• Long ago, legend tells us that  the Gillieabad known as the Mockingbird possessed the fifteen great Weavers. These were called the Mockingbird Lords.
  • Each Weaver of the Duchies follows one of the paths that was laid down by these Lords long ago, regardless of their place of training.

Casting Brief for the Weave:

  • Everything about the Weave is drawn from the action of inspiration.
  • Every aspect of casting is imagined from the fact that the threads of the Weave are connected to all people in all times and in all places.
  • Every strength of the Weave is that those threads meet at places where individuals or groups have summoned up their own strengths and passions and achieved something glorious.
  • Whether that was a glory of joy or strength or battle or sorrow, where those threads meet is a moment of the Weave.
  • A Weaver’s task in any given moment of casting is to select the right tool, or performance, that will bring the correct threads together for the correct moment.
  • Often Weavers will operate as a group, delivering an appropriate story, song or tale that will give insight to a specific situation, reveal hidden truths or remind an individual or people of some part of themselves that they have forgotten.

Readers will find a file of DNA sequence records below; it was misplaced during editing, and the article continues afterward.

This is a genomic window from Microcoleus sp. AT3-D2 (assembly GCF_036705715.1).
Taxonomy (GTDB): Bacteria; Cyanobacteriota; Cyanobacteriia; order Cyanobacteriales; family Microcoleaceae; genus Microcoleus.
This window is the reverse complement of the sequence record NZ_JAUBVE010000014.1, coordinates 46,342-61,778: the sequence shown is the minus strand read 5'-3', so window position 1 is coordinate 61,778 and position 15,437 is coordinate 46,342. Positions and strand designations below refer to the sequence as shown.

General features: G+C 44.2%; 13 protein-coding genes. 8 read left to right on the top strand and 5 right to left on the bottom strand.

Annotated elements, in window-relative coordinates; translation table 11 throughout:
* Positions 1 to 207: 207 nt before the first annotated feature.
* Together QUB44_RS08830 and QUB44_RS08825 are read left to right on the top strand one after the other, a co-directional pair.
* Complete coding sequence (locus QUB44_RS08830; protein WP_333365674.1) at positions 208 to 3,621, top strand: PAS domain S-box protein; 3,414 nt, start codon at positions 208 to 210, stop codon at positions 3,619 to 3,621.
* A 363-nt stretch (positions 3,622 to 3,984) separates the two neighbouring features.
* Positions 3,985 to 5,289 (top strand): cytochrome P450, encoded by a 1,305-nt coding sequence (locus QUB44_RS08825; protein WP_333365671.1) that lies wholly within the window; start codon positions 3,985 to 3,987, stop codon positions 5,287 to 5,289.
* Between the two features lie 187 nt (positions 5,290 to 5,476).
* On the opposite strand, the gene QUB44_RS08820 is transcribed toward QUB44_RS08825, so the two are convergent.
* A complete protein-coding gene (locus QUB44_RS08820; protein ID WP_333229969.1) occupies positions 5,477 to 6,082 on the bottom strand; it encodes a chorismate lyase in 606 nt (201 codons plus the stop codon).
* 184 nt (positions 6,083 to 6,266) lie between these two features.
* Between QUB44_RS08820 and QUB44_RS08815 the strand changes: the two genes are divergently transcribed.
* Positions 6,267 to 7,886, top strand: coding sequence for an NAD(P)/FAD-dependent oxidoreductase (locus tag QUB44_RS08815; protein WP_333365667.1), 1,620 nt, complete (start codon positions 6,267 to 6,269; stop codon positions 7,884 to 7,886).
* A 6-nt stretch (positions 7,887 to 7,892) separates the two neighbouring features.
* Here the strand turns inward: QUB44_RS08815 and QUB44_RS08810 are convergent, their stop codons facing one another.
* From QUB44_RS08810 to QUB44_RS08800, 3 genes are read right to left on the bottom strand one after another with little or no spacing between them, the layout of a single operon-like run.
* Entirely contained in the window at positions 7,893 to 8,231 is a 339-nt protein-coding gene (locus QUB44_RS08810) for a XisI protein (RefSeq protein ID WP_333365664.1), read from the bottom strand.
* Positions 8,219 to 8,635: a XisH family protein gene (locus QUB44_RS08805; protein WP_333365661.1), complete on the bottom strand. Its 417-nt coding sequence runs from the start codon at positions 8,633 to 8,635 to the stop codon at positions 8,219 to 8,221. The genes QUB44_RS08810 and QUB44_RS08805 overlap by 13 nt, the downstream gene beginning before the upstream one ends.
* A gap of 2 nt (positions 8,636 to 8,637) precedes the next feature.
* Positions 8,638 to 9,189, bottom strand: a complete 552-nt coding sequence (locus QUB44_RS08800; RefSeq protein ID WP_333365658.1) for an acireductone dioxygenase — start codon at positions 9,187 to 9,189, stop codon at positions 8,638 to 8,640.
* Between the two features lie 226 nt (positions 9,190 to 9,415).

• Other times they will stamp their feet and set the rhythmic tale of battle that will summon back the long dead concept of a great warrior to fill the frame of a beleaguered comrade or remind a Pilgrim of the actions of their brethren in the past giving them access to lost powers and words.
  • In all things the casting of the Weaver is an inspired performance driven by the passion and strength of their connections, not only to their own tale but to the connections of Weavers who were at the events that were witnessed and spoken of.
  • Parables, fables, legends that extol the actions of the past speak to and through the Weavers as they inspire the stories which form from them and they will one day tell again in their new guise.

What are the Goals of Basanic Weavers?

  • At a basic level to keep the stories of the Royal Basin strong and to seek out the weakening tales and stories and enhance their connection to the web.
  • To examine the stories of the past and present them as evidence to the political, magical, guildic, and so forth, peoples as evidence of the foolish actions that are being taken in the present.
  • To unearth heroic endeavour or terrible tragedy, whatever reverberates the web and introduces it to the Weave.
  • Protecting the Weave from the Strange.